1. You can’t get protein. Although substantial research has shown that plants have all of the 8 types of essential amino acids and are more beneficial to the human body in many ways, many remain uninformed or informed from the wrong source (advertisements and articles from others not informed). There is really no need to focus on or worry about protein if you are eating a variety of plant foods. Dr. T Colin Campbell, a biochemist out of Cornell University who studied nutritional effects on health, explains in Forks Over Knives that, “Eating whole plant foods, it’s virtually impossible to be protein deficient without being calorie deficient.” He goes on to say that even rice and potatoes, which are relatively low in protein (8-9%), have an ideal amount for human consumption.
2. You can’t grow muscle. This ties into the protein myth. Although it’s true that animal protein promotes muscle growth in weight training individuals, it is because animal protein also triggers the release of insulin-like-growth-factor (IGF-1). This is a double-edged sword because IGF-1 is the best cancer grower known. If you wish to take the risk of cancer and gain muscle beyond what is normal, there are plant options available for increasing IGF-1 including soy protein powder. Normal soy consumption (under 3-5 servings per day), however, has not been shown to trigger IGF-1 release (http://nutritionfacts.org/video/how-much-soy-is-too-much/).
3. You can’t get calcium. Cow milk is for baby cows. Don’t you think it’s weird that dairy advertisements advise you to drink milk from their impregnated cows to get enough calcium? Shouldn’t that milk go to the calves as nature intended? Instead, these calves are denied mom’s profitable milk and as a byproduct raised and sold for veal. Calcium is a mineral that comes from the ground and is easily obtained from eating a variety of plant foods, especially dark green leafy vegetables and beans.
4. You need meat for iron. Animal protein contains heme iron. It is unregulated by our bodies and is easy to over consume. Plants provide plenty of non-heme iron, which IS regulated by our bodies. Your body absorbs more if it needs to, and rejects it if it has enough. Isn’t it wonderful how synchronous our bodies work with plant foods?
5. You need omega-3s from fish. Omega-3 fatty acids are essential in that we need to consume them since our bodies can’t synthesize them. Fish have omega-3 fatty acids, but they also have mercury, PCBs, dioxin and other industrial pollutants (everything flows downstream), and BMAA which has recently been closely linked to neurological diseases like Alzheimer’s, dementia, and Lou Gherig’s disease. You can also find omega-3s in plants, especially flaxseed. We add flaxseed to our daily smoothies and/or oatmeal to make sure we get a good ratio of anti-inflammatory omega-3 to inflammatory omega-6 fatty acids (some sources have shown that getting at least a 1:4 ratio is beneficial to arterial health and reduces the risk of heart disease).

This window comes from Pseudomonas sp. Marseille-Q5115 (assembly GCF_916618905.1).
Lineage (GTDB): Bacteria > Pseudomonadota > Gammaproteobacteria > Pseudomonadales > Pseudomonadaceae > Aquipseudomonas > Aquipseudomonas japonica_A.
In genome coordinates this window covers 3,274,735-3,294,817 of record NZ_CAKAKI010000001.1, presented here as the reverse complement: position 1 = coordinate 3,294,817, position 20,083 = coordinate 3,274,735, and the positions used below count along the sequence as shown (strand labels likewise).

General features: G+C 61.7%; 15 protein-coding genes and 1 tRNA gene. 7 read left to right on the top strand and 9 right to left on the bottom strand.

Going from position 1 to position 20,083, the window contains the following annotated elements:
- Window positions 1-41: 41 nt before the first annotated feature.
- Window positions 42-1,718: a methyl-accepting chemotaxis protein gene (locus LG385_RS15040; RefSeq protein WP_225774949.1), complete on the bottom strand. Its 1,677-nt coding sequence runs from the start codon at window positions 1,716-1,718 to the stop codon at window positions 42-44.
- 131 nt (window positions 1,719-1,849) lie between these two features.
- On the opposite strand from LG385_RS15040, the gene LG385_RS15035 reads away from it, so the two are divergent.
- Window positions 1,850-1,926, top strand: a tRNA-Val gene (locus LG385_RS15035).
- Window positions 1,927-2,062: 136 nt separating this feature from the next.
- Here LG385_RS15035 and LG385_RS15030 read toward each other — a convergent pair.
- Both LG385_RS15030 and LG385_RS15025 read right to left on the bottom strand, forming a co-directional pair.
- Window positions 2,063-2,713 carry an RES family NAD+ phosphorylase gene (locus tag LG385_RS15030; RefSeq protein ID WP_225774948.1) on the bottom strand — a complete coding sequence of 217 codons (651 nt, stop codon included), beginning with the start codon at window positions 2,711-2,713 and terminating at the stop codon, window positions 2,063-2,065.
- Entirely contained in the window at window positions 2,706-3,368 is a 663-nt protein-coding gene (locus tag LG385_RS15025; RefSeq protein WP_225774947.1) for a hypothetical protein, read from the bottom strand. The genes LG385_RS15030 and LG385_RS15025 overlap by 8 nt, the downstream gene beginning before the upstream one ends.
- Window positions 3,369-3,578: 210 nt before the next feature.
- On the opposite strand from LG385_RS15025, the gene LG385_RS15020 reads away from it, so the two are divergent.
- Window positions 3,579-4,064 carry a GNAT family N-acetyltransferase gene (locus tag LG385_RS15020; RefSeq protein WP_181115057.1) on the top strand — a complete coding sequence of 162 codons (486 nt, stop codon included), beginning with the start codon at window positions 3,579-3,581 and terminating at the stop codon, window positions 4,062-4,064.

6. You’ll be giving up what you love. What we find tasty is relative. It takes about 3 weeks to change your tastes. I swore I’d never give up meat or dairy several years ago, but now that stuff sounds disgusting! My tastes have changed and I enjoy what I love now even more because it is natural, nourishing, and better for the animals and planet. There are also many amazing substitutes on the market that provide the tastes and textures of the meaty or cheesy dishes you may be used to, although they aren’t staples in our diet. I don’t like to call them “substitutes” because they are their own unique products and should be tried with an open palate.
7. It’s difficult. If you embrace a plant-based diet with an open mind, it is actually so easy. We eat pretty much the same foods we ate before going vegan, excluding the animal products. There are some tricks you’ll pick up along the way and some exciting new products you may get acquainted with. As long as you eat enough and get your calories (easily from starches) you’ll be golden.